In Ancient China, solar and lunar eclipses were regarded as heavenly signs that foretold the future of the Emperor. The ancient Chinese believed that solar eclipses occur when a celestial dragon devours the sun. They also believed that this dragon attacks the Moon during lunar eclipses. In the Chinese language, the term for eclipse was "shi" which also means "to eat".
The ancient Babylonians and Greeks also left historical records of predicting and viewing eclipses more than 2,500 years ago.
For more contemporary views, the NASA historical eclipse image archive has images dating back to 1869.
Historical records show that the prediction of the lunar eclipse in 1504 was used by Christopher Columbus to intimidate and pressure the inhabitants of Jamaica to keep provisioning his crew. The following entry is abbreviated from Wikipedia:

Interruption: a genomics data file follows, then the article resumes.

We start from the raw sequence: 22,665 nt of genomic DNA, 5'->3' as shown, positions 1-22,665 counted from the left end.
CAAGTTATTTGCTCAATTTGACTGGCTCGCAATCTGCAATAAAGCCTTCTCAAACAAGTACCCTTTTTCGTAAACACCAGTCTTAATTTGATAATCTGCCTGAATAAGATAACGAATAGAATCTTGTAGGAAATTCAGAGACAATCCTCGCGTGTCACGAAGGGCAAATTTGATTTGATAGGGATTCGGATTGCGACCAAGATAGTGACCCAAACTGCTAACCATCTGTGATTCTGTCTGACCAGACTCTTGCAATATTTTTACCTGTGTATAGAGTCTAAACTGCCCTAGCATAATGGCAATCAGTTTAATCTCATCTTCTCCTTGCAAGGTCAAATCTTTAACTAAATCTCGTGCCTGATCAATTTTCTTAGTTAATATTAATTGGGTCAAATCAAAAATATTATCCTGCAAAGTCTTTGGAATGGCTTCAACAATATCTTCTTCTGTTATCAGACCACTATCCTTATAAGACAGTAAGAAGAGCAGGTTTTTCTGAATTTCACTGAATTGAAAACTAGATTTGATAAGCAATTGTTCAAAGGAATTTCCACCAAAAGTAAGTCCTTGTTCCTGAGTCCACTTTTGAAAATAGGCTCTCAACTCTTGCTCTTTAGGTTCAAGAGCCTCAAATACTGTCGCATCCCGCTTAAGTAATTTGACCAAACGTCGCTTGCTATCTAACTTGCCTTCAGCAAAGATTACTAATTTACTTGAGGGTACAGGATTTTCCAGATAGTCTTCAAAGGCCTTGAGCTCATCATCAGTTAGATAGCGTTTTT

"On 30 June 1503, Christopher Columbus, in an effort to induce the inhabitants of Jamaica tocontinue provisioning him and his hungry men, successfully intimidated them by correctly predicting a total lunar eclipsefor 1 March 1504. Columbus landed — and was stranded — in Jamaica, and the Indigenous people welcomed him and his crew and fed them, but after six months, they halted the food supply, dissatisfied with what the Spaniards could provide in trade. Columbus used an almanac to successful predict an upcoming lunar eclipse and used this information to his advantage. He requested a meeting for that day with the leader and told him God was angry with the local people's treatment of Columbus and his men. Columbus said God would provide a clear sign of displeasure by making the rising full Moon appear "inflamed with wrath."